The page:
Date: Sun, 16 Apr 2000 15:44:05 -0700 From: "maltandhops" <maltandhops at email.msn.com> Subject: Questions for Dr. Cone Dr. Cone They have been previous post in the HBD about the role of yeast and their influence on mouthfeel. I'm not referring to attenuation but possible interaction with proteins. (proteins contributing to mouthfeel, not yeast metabolism). There have been situations where a person has split the same wort into two fermenters and pitched different yeast, and the beer with the lower FG ends up having more mouthfeel. Can you explain what we are observing? Second question. I just rigged up my stir plate to stir my 7 gallon fermenter. I want to get good attenuation, not yeast growth. At what gravity (%) should I start the stir plate, and at what intervals should I run it? ( 1 minute per hour ??) Thanks, mike rose Crestline, CA maltandhops at msn.com Return to table of contents
Date: Mon, 17 Apr 2000 09:12:17 +1000 From: Steve Lacey <stevel at sf.nsw.gov.au> Subject: Inevitable wise cracks Rick appraised us of the less than hygienic conditions under which feed-grade corn can be handled: > I worked at a smaller company at one time. I saw the mill workers taking a > wizz in the corn bunk. They were too lazy to walk to the bathroom. In Australia we call alcoholic drinks piss. As in "getting on the piss" or "getting pissed". I never thought to take these terms literally, but now I'm not so sure... If these questionable practices extend to more unsavoury acts, we might also have to consider renaming Classic American Pilsener to CrAP. Happy Brewing Steve Lacey P.S I shudder to think how Phil & Jill are going to take this news... Return to table of contents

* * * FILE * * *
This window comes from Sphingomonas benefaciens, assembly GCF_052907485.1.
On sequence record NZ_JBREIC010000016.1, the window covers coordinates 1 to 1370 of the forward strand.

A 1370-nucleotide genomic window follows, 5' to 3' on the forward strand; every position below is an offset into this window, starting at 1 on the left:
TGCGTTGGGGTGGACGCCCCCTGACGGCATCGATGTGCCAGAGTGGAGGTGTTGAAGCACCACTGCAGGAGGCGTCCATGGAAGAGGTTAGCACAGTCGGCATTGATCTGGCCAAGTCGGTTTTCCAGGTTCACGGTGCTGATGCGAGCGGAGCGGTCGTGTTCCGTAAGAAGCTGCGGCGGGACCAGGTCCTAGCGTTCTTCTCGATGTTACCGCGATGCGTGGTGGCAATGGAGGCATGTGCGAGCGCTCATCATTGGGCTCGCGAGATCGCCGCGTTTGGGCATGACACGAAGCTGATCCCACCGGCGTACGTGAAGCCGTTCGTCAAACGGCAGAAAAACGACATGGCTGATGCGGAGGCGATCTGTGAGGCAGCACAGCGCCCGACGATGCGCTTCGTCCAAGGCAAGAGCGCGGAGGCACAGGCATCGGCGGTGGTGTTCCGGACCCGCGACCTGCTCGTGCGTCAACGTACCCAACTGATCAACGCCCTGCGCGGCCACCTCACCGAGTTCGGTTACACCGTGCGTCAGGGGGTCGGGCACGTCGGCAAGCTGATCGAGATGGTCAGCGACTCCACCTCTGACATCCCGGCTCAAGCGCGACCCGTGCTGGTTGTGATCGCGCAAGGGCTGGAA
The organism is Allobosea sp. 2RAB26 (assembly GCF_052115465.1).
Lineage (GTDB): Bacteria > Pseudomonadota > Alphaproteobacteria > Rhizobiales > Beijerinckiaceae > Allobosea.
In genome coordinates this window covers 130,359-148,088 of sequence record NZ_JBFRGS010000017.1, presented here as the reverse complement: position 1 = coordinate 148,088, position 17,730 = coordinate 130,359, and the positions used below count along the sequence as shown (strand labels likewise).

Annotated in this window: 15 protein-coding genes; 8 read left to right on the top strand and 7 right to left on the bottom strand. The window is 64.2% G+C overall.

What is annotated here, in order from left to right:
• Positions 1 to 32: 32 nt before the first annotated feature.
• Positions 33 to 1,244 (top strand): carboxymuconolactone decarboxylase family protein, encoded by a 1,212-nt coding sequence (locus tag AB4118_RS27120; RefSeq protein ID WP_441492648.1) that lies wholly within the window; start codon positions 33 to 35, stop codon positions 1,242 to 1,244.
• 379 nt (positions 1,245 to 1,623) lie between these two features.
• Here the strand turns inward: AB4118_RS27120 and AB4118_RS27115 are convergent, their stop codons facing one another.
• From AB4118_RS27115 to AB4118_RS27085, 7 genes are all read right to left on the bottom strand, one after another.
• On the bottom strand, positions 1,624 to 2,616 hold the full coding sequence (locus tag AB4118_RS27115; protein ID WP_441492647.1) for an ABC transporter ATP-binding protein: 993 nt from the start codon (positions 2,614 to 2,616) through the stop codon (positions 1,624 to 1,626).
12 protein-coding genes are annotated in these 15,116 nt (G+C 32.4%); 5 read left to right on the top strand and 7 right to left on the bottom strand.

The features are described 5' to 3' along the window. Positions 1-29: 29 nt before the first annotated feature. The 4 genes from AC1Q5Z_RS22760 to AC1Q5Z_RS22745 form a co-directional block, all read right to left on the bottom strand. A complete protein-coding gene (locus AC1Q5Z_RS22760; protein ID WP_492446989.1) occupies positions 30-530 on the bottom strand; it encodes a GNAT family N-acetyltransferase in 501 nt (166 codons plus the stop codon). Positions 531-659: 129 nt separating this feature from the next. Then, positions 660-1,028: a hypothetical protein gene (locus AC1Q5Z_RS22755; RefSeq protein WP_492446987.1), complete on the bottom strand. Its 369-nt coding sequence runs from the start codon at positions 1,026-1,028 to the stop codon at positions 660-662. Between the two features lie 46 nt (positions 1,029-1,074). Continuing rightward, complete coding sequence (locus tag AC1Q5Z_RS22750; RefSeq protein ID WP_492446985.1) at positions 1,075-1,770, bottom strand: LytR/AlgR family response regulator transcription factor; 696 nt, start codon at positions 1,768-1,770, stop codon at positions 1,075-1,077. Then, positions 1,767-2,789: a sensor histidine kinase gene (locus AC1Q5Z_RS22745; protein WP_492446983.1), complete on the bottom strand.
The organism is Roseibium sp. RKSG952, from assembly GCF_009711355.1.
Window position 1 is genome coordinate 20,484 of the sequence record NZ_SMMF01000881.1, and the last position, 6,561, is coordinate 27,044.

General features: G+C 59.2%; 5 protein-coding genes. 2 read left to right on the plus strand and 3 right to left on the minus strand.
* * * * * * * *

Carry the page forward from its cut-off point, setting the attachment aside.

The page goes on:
Date: Sun, 16 Apr 2000 20:02:56 -0400 From: David Houseman <dhousema at cccbi.org> Subject: AHA First Round May 6/7 in Philadephia Final notice of the the Regional First Round AHA NHC for 2000 is being held May 6 & 7 at Drexel University's Department Of Restaurant & Institutional Management (HRIM), at 105 N. 33rd Street, Philadelphia, PA. It is an easily reachable location, about 6 blocks from Philadelphia's 30th Street train station served by Amtrak and local service. (THE BUILDING IS IDENTIFIED ONLY AS 'ACADEMIC BUILDING'.) We are inviting you to judge at this excellent location and enjoy some Philadelphia hospitality for the weekend. We need judges and stewards for this premier event. Judging will be held both days, punctuated by lunch and followed by a "happy hour" on Saturday, CATERED BY THE HRIM STUDENTS, AND INCLUDING BEERS FROM SOME OF OUR LOCAL BREWERIES AND BREWERS. This location will be warmer than Red Bell was last year! Judges and stewards are requested to be at the 6th floor of the HRIM at 9:00am on Saturday and 10:00am on Sunday. Judging will begin promptly at 9:30am on Saturday and 10:30am on Sunday. Please contact the Judge Coordinator, David Houseman, at 372 Harshaw Drive, Chester Springs, PA 19425 or email him with the same information at dhousema at cccbi.org. Remember that your commitment to judge is a commitment of your time, which we appreciate and rely upon. So, we will be counting on your attendance if you tell us you will be here. We still have lots of excellent styles waiting for judge assignments. We will be using the new common BJCP/AHA style guidelines. Contact George or Nancy at Home Sweet Homebrew for further details: (215) 569-9469 or homsweet at voicenet.com Dave Houseman Return to table of contents